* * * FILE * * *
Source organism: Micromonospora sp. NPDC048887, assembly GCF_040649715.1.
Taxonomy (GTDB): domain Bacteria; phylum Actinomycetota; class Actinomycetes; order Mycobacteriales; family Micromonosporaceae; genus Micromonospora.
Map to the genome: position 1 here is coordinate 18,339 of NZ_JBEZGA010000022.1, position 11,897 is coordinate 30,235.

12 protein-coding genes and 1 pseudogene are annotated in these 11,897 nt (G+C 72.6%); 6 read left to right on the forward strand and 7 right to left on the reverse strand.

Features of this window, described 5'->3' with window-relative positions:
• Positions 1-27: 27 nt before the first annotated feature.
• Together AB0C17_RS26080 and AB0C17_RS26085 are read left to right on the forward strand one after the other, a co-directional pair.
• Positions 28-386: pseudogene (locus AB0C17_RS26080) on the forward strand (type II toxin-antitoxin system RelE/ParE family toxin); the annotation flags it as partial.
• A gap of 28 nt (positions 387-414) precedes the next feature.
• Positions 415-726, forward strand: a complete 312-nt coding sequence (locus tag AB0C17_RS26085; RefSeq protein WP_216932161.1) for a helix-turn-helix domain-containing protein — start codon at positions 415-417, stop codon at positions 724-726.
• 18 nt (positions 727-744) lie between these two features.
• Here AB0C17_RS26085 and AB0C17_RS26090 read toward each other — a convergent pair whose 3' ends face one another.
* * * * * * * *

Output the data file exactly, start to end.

Source organism: Micromonospora sp. NPDC048887, assembly GCF_040649715.1.
Taxonomy (GTDB): domain Bacteria; phylum Actinomycetota; class Actinomycetes; order Mycobacteriales; family Micromonosporaceae; genus Micromonospora.
Map to the genome: position 1 here is coordinate 18,339 of NZ_JBEZGA010000022.1, position 11,897 is coordinate 30,235.

12 protein-coding genes and 1 pseudogene are annotated in these 11,897 nt (G+C 72.6%); 6 read left to right on the forward strand and 7 right to left on the reverse strand.

Features of this window, described 5'->3' with window-relative positions:
• Positions 1-27: 27 nt before the first annotated feature.
• Together AB0C17_RS26080 and AB0C17_RS26085 are read left to right on the forward strand one after the other, a co-directional pair.
• Positions 28-386: pseudogene (locus AB0C17_RS26080) on the forward strand (type II toxin-antitoxin system RelE/ParE family toxin); the annotation flags it as partial.
• A gap of 28 nt (positions 387-414) precedes the next feature.
• Positions 415-726, forward strand: a complete 312-nt coding sequence (locus tag AB0C17_RS26085; RefSeq protein WP_216932161.1) for a helix-turn-helix domain-containing protein — start codon at positions 415-417, stop codon at positions 724-726.
• 18 nt (positions 727-744) lie between these two features.
• Here AB0C17_RS26085 and AB0C17_RS26090 read toward each other — a convergent pair whose 3' ends face one another.